The Prime Minister said: ‘People just need to follow the guidance.
‘Obviously it makes no sense if, having followed the guidance for all the time in the pub they then pour out into the street and hobnob in such a way as to spread the virus.’
He added: ‘The answer is for all of us to follow the guidance.’
Asked what scientific evidence there was for a 10pm cut-off he said: ‘One of the things that has been put to us is that by curtailing the hours you can reduce the transmission.’
Mr Johnson said: ‘On the one hand we have the imperative to save life, it is a moral imperative to save life if we possibly can.
‘On the other hand we have to keep our economy moving and our society going.
Boris Johnson blames ‘failure in counting system’ for daily Covid infections DOUBLING to a record 12,872
Boris Johnson today blamed a ‘failure in the counting system’ for coronavirus cases nearly doubling yesterday – as he hinted contact tracing might have been delayed.
The PM dodged giving a fuller explanation as he was grilled on the extraordinary spike reported yesterday, with just under 13,000 new cases.
Amid alarm at the increase, the Department of Health said there had been a ‘technical issue’ in adding a number of the cases to the total in England.
But appearing on the BBC’s Andrew Marr show this morning, Mr Johnson suggested that the issue might have gone deeper and affected crucial efforts to track down contacts of those who tested positive.
‘The reason for that is there was a failure in the testing system… It was a computing issue,’ he said.
The premier added that ‘all the people who had a positive test have now been notified’.
The government released its daily figures five hours late last night, showing a total of 12,872 new lab-confirmed Covid-19 cases across the UK reported in the 24 hours to 9am Saturday.
In the 24 hours to 9am on Friday, there were 6,968 lab-confirmed cases in the UK.
‘That is the balance that we are trying to strike and that’s why we have got the package of measures now that are in force both nationally and locally.
‘What we want people to do is behave fearlessly but with common sense, to follow the guidance – whether national or local – get the virus down but allow us as a country to continue with our priorities.’
He said he believed the science would ‘change’ in the coming months which would allow the Government and the country to alter its approach to dealing with Covid-19.
He said: ‘What I hope, and I believe very strongly, is that in the course of the next weeks and months, the scientific equation will change and we will start to see progress, whether it is on vaccines or on testing, that will enable us to take a different approach.
‘But for the moment, that is the balance that people have to adopt, that is the line we have to follow.’
The Government said that, as of 9am on Saturday, there had been a further 12,872 lab-confirmed cases of coronavirus.
As of 9am on Friday, there had been a further 6,968 lab-confirmed cases in the UK.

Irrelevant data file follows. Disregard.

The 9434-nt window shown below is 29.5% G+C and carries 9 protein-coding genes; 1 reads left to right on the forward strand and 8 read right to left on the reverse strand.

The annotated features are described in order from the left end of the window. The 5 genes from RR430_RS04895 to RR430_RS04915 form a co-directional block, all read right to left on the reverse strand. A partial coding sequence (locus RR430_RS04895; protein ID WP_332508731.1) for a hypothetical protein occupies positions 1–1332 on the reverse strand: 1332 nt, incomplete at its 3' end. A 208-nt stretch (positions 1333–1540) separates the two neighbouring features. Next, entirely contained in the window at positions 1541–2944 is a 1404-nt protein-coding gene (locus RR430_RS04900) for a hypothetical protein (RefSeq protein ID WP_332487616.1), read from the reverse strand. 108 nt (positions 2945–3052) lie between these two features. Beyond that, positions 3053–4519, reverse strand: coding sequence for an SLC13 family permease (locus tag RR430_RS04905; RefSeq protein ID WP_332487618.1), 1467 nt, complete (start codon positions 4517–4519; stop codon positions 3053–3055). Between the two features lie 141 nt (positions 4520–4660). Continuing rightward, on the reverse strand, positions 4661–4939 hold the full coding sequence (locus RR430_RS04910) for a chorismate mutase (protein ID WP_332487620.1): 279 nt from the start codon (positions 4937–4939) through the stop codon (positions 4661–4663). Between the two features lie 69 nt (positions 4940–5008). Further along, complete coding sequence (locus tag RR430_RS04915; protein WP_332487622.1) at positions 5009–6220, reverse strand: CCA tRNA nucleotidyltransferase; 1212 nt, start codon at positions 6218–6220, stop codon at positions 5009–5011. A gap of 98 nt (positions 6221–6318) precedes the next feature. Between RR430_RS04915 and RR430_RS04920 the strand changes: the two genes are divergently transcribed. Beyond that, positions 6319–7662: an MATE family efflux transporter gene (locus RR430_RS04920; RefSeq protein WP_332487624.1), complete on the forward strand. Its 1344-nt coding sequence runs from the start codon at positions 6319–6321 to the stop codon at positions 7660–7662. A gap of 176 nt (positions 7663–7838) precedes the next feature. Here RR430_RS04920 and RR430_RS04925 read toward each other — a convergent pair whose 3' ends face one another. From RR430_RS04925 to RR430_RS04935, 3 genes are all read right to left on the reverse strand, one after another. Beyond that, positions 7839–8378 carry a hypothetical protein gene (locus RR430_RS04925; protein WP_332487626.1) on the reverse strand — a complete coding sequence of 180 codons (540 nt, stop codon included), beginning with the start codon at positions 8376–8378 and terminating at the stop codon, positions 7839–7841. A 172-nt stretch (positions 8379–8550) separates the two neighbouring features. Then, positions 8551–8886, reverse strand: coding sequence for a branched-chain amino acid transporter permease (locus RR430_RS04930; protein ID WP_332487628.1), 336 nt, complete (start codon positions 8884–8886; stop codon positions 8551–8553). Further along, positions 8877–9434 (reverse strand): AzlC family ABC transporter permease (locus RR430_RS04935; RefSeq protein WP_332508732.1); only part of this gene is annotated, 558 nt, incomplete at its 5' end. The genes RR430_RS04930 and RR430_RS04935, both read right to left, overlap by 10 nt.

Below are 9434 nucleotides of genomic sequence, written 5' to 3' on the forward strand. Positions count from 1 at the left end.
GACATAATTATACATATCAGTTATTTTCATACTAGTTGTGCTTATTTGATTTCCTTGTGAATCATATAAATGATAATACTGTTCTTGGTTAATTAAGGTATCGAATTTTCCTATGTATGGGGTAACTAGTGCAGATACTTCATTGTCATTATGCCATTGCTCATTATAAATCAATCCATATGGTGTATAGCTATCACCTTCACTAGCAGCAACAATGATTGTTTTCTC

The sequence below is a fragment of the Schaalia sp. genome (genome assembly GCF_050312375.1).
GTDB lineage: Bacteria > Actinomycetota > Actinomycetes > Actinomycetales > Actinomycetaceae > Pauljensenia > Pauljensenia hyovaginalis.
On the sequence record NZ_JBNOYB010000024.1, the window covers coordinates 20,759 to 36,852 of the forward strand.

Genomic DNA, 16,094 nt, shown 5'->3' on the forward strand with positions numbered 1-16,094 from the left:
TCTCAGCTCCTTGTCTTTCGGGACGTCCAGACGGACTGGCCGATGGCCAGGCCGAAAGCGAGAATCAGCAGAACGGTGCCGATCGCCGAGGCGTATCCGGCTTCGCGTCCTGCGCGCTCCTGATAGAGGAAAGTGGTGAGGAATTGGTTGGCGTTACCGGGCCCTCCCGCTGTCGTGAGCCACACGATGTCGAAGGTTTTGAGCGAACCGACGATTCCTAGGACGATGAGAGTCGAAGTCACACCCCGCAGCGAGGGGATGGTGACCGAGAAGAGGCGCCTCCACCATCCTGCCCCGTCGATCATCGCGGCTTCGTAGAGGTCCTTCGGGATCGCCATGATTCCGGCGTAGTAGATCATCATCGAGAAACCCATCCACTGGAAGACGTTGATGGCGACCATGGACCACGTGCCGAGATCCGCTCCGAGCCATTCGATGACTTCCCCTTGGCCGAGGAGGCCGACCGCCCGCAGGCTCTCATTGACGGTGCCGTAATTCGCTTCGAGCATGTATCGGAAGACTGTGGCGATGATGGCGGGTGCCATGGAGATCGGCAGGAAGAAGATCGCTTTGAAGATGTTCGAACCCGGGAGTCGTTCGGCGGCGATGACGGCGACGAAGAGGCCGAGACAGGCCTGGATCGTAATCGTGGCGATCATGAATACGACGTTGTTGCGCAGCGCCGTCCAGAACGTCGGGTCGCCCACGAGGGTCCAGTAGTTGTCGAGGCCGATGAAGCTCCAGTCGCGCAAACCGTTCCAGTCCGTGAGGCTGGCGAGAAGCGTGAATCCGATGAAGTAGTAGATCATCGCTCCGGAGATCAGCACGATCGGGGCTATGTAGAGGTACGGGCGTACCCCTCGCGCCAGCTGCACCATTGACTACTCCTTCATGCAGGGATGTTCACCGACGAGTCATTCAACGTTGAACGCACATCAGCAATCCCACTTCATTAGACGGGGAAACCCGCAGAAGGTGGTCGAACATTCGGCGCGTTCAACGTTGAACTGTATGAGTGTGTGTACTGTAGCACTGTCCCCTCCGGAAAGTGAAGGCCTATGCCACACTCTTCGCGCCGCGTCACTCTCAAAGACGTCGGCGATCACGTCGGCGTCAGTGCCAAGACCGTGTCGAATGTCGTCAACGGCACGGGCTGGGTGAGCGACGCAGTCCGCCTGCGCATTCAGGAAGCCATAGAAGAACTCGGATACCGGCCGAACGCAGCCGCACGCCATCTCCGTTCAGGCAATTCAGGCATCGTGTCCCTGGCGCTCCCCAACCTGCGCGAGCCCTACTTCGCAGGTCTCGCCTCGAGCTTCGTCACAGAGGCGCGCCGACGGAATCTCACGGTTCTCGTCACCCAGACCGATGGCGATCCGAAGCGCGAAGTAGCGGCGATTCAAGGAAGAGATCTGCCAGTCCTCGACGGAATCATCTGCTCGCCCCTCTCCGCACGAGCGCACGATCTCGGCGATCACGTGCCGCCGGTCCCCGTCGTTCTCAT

The official dashboard said on Saturday that due to a technical issue, which has now been resolved, there was a delay in publishing a number of cases.
This means that the total reported over the coming days will include some additional cases from the period between September 24 and October 1.
Experts have previously warned that describing the daily figure as a record could be ‘misleading’ as it is not clear how many people were actually infected during the height of the first wave due to a lack of community testing at the time.
Saturday’s figure brings the total number of cases in the UK to 480,017.
The Government also said a further 49 people had died within 28 days of testing positive for Covid-19 as of Saturday. This brings the UK total to 42,317.
Separate figures published by the UK’s statistics agencies show there have now been nearly 57,900 deaths registered in the UK where Covid-19 was mentioned on the death certificate.
Other figures show there were 2,194 Covid-19 patients in hospital in England as of Saturday, up from 1,622 a week ago, while 307 Covid-19 hospital patients were in ventilation beds, up from 223 a week ago.
A further 28 people have died from coronavirus in Britain, preliminary figures show
A total of 368 patients with confirmed Covid-19 were admitted to hospitals in England on Thursday, compared with 288 a week earlier.
Cabinet minister Brandon Lewis was asked about a technical issue with reporting test data that saw more than 12,000 additional UK positive coronavirus cases declared by the Government on Saturday.
He told the Sophy Ridge programme: ‘This is an issue between September 24 and October 1.
‘Those numbers have been put in as of yesterday and as you say, has had that impact on the numbers.
‘I would say actually this is a testament to how focused the Department of Health, Public Health England, the Test and Trace are around the system.
‘We are being transparent about this, we’re publishing the figures daily.
‘As soon as they’ve spotted there was an issue, they’ve dug into that, they’ve got to the bottom of those numbers, they have been transparent and published the correct numbers and of course the teams will be looking through that to ensure it doesn’t happen again.
‘All the way through this we have been looking at how we can share information with the public as quickly as we can, as transparently as we can because that’s part of explaining to people just how dangerous and how quick this virus is in the way it spreads.’